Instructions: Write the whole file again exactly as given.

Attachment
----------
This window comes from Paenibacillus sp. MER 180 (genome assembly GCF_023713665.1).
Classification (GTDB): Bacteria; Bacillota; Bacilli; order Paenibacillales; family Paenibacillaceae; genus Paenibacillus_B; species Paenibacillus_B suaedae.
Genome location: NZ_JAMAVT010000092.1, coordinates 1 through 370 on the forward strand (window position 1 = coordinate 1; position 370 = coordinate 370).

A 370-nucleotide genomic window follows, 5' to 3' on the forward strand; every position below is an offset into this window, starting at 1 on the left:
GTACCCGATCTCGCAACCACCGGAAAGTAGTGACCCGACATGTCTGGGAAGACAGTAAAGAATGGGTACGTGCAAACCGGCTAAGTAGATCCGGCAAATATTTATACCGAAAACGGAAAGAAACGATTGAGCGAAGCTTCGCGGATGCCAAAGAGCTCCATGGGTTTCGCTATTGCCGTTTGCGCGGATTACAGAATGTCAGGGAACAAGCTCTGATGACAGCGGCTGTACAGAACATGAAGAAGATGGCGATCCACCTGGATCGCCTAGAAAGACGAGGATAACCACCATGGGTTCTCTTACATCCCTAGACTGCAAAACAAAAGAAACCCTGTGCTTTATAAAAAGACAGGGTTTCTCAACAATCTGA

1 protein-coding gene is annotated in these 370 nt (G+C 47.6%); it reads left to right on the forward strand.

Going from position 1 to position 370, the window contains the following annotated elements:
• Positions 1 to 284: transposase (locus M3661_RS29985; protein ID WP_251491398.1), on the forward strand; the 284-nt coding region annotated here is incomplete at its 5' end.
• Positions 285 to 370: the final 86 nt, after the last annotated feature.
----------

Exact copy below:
This window comes from Paenibacillus sp. MER 180 (genome assembly GCF_023713665.1).
Classification (GTDB): Bacteria; Bacillota; Bacilli; order Paenibacillales; family Paenibacillaceae; genus Paenibacillus_B; species Paenibacillus_B suaedae.
Genome location: NZ_JAMAVT010000092.1, coordinates 1 through 370 on the forward strand (window position 1 = coordinate 1; position 370 = coordinate 370).

A 370-nucleotide genomic window follows, 5' to 3' on the forward strand; every position below is an offset into this window, starting at 1 on the left:
GTACCCGATCTCGCAACCACCGGAAAGTAGTGACCCGACATGTCTGGGAAGACAGTAAAGAATGGGTACGTGCAAACCGGCTAAGTAGATCCGGCAAATATTTATACCGAAAACGGAAAGAAACGATTGAGCGAAGCTTCGCGGATGCCAAAGAGCTCCATGGGTTTCGCTATTGCCGTTTGCGCGGATTACAGAATGTCAGGGAACAAGCTCTGATGACAGCGGCTGTACAGAACATGAAGAAGATGGCGATCCACCTGGATCGCCTAGAAAGACGAGGATAACCACCATGGGTTCTCTTACATCCCTAGACTGCAAAACAAAAGAAACCCTGTGCTTTATAAAAAGACAGGGTTTCTCAACAATCTGA

1 protein-coding gene is annotated in these 370 nt (G+C 47.6%); it reads left to right on the forward strand.

Going from position 1 to position 370, the window contains the following annotated elements:
• Positions 1 to 284: transposase (locus M3661_RS29985; protein ID WP_251491398.1), on the forward strand; the 284-nt coding region annotated here is incomplete at its 5' end.
• Positions 285 to 370: the final 86 nt, after the last annotated feature.